History in the Remaking?

Posted in The Week That Was on May 22, 2015

By Brian David-Marshall

Brian David-Marshall is a New York–based game designer who has been involved with Magic since 1994, when he started organizing tournaments and ran a Manhattan game store. Since then, he has been a judge, a player, and one of the longest-tenured columnists on DailyMTG.com, as he enters his second decade writing for the site. He is also the Pro Tour Historian and one of the commentators for the Pro Tour.

In this issue:

Neal Oliver, GP Vegas 2013 Champion | World Championship Seats Going Fast

Neal Oliver is on the verge of being displaced in the Magic history books…or is he?

It was just a year and eleven months ago when we were first introduced to Oliver after he won the largest tournament in Magic history. Everyone knew that Grand Prix Las Vegas 2013—which was a Sealed Deck tournament with the original Modern Masters—was going to be big. However, 4,499 players was beyond just about everyone's expectations. Oliver was just one tiny sliver of that mass of Magic humanity and had no idea going into that weekend that he was going to make history. At the time he was just happy to get to play Magic on a Saturday.

Neal Oliver, GP Vegas 2013 Champion

"I was in Vegas on vacation and stayed to piggyback the Grand Prix," recalled Oliver, who was a member of the US National team that made the Top 4 at the World Magic Cup this year. "I was consistently working weekends, so this was a chance for me to play. But I didn't really worry about winning or anything—it was my 3rd or 4th GP ever. I do remember seeing the crowds of people, which I thought was pretty cool, and it felt like a true Magic spectacle. I wasn't really a fan of all the lines, but the event was well run and I had a blast with my friends in Vegas."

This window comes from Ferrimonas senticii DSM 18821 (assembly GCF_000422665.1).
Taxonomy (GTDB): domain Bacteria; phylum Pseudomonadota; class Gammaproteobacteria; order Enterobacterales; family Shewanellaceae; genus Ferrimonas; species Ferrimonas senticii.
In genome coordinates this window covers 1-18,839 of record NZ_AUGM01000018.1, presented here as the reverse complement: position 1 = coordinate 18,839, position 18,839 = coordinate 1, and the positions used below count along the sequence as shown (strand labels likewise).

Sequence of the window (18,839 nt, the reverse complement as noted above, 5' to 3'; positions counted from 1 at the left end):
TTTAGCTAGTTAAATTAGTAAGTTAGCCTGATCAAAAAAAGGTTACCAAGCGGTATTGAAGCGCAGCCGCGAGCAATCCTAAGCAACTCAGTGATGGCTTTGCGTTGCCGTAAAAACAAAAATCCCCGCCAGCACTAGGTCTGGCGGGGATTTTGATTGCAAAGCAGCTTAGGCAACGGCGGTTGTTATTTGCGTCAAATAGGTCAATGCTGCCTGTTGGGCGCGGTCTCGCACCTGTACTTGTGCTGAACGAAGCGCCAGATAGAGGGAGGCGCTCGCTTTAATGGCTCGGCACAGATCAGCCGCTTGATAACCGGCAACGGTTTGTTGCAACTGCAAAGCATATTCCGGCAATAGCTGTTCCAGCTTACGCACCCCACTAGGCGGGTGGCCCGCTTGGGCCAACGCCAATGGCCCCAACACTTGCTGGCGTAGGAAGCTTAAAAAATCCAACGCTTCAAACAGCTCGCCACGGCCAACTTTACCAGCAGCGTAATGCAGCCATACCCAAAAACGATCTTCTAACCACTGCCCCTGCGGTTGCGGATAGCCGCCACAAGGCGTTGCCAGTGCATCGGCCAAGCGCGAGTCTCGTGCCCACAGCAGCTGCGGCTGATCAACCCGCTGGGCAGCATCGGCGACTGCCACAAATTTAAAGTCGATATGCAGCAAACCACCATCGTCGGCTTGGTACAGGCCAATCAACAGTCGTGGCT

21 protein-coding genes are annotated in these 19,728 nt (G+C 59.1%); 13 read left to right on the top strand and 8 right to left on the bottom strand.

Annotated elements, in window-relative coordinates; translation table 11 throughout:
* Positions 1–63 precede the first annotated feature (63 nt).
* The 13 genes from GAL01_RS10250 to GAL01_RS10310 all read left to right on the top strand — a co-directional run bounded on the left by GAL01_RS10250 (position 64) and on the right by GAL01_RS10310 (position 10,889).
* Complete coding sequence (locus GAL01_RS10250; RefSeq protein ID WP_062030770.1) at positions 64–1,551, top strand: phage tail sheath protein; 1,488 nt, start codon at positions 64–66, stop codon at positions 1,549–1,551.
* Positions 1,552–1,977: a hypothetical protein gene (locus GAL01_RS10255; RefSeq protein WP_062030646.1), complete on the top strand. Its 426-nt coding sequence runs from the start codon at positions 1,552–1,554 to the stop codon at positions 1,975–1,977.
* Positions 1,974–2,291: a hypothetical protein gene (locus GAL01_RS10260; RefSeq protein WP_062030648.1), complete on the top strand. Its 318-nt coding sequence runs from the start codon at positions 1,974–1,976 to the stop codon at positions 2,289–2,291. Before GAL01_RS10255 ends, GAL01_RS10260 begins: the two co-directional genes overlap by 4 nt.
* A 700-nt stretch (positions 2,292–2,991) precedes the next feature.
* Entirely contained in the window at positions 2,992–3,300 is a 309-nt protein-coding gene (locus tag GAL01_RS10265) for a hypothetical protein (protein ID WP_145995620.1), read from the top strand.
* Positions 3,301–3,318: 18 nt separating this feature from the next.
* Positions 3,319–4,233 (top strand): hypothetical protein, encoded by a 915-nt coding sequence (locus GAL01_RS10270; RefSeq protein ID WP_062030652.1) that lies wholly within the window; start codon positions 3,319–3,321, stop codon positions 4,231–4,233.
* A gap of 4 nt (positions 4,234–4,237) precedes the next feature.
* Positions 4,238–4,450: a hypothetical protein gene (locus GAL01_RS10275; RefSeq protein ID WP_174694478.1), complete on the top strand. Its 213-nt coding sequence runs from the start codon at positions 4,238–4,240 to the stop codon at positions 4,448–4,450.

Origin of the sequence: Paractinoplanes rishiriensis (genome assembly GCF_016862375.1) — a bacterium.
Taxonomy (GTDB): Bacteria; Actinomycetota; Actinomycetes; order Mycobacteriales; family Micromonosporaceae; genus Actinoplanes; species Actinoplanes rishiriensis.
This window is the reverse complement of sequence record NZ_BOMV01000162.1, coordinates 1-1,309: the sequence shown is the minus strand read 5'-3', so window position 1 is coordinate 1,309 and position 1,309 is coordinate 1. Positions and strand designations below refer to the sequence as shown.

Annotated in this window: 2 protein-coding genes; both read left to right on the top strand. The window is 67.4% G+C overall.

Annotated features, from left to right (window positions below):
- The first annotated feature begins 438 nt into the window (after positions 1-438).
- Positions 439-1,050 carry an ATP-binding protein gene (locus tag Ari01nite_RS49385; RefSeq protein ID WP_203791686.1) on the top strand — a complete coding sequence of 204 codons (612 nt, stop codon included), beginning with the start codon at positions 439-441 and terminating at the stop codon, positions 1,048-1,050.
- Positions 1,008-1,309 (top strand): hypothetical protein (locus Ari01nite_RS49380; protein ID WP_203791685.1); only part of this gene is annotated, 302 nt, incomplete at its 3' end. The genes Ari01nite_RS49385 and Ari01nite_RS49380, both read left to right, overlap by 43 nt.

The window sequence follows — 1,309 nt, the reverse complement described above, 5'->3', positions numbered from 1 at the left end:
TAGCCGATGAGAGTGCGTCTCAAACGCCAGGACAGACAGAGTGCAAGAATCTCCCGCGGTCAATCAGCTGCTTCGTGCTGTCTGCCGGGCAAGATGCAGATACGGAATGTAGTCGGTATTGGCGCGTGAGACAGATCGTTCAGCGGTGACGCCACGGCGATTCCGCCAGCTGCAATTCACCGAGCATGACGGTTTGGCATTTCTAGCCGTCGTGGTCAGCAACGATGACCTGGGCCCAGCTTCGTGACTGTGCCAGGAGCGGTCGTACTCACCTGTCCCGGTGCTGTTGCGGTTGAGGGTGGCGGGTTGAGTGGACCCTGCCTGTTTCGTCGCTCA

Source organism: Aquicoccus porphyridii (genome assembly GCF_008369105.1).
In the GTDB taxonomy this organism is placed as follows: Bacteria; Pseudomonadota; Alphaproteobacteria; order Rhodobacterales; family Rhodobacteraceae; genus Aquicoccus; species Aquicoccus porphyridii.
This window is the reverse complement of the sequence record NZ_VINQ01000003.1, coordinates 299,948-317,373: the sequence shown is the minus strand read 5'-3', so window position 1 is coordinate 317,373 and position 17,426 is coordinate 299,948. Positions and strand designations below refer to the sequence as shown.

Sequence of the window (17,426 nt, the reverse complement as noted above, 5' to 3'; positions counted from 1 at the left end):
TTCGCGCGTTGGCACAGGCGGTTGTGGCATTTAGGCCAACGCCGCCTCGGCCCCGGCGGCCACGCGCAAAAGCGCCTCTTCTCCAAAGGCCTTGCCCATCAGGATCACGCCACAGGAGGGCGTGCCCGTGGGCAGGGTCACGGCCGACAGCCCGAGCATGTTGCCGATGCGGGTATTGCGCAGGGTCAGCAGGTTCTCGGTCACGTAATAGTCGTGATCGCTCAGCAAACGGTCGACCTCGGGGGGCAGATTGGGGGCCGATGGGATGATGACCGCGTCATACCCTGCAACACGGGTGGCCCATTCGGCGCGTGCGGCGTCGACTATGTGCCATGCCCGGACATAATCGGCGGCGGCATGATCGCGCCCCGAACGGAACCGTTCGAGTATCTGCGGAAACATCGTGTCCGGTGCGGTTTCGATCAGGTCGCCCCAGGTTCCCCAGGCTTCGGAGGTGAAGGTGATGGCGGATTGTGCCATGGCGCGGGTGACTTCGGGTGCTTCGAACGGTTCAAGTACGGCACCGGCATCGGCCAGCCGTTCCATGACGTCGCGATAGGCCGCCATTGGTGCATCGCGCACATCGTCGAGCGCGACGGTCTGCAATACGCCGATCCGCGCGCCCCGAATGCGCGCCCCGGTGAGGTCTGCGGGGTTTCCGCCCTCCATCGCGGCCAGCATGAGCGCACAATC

GP Vegas 2012 Champion Neal Oliver

Since that event Oliver has posted two more Grand Prix Top 8s—all three coming in Limited—and has never placed worse than second in those three finishes. None of those events have come close to matching the attendance totals that we saw for Grand Prix Vegas 2013. I asked the three-time GP Top 8 competitor if those subsequent events have felt different after taking part in the largest event in the history of the game.

"Certainly, other tournaments have a smaller, and less of an event, feel to them," he said. "I think back to GP Vegas 2013 and it was massive, but once you sit down to play Magic across from your opponent, it's game time. Those matches really didn't feel much different, other than the fact that we were playing with Modern Masters, which was totally awesome."